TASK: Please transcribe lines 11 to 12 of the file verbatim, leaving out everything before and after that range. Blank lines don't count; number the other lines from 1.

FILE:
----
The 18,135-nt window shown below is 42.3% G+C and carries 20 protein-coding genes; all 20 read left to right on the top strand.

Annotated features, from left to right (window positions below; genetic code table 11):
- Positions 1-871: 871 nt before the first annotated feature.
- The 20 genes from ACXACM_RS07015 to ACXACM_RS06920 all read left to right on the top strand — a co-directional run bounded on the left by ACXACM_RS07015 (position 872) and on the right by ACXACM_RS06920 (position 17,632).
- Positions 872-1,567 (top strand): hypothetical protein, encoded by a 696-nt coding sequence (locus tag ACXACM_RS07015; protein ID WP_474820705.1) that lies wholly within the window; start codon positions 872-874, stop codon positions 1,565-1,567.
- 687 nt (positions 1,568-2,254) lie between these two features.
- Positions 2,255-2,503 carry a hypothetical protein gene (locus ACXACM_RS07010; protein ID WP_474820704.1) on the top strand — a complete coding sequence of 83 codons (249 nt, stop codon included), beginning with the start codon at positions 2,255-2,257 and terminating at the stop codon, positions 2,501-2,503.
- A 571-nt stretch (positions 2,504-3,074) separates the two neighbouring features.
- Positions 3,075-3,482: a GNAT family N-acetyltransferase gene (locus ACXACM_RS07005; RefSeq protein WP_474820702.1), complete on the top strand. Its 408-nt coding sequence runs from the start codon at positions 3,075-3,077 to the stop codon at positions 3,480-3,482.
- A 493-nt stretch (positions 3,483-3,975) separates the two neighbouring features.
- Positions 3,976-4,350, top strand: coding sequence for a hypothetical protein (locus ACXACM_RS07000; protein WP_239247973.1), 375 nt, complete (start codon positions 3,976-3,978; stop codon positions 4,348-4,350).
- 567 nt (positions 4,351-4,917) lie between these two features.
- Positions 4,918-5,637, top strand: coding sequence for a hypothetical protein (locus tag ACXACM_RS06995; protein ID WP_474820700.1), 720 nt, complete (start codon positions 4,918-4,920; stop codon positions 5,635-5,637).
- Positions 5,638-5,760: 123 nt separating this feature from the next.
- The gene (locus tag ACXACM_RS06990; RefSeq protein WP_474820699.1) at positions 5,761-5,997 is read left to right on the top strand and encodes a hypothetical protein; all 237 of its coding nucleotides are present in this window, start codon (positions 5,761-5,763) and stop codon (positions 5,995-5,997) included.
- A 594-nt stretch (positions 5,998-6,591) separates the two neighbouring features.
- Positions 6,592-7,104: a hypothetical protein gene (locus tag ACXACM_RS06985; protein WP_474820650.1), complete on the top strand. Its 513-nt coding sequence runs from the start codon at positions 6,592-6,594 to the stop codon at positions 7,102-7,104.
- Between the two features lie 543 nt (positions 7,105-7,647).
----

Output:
- Positions 3,976-4,350, top strand: coding sequence for a hypothetical protein (locus ACXACM_RS07000; protein WP_239247973.1), 375 nt, complete (start codon positions 3,976-3,978; stop codon positions 4,348-4,350).
- 567 nt (positions 4,351-4,917) lie between these two features.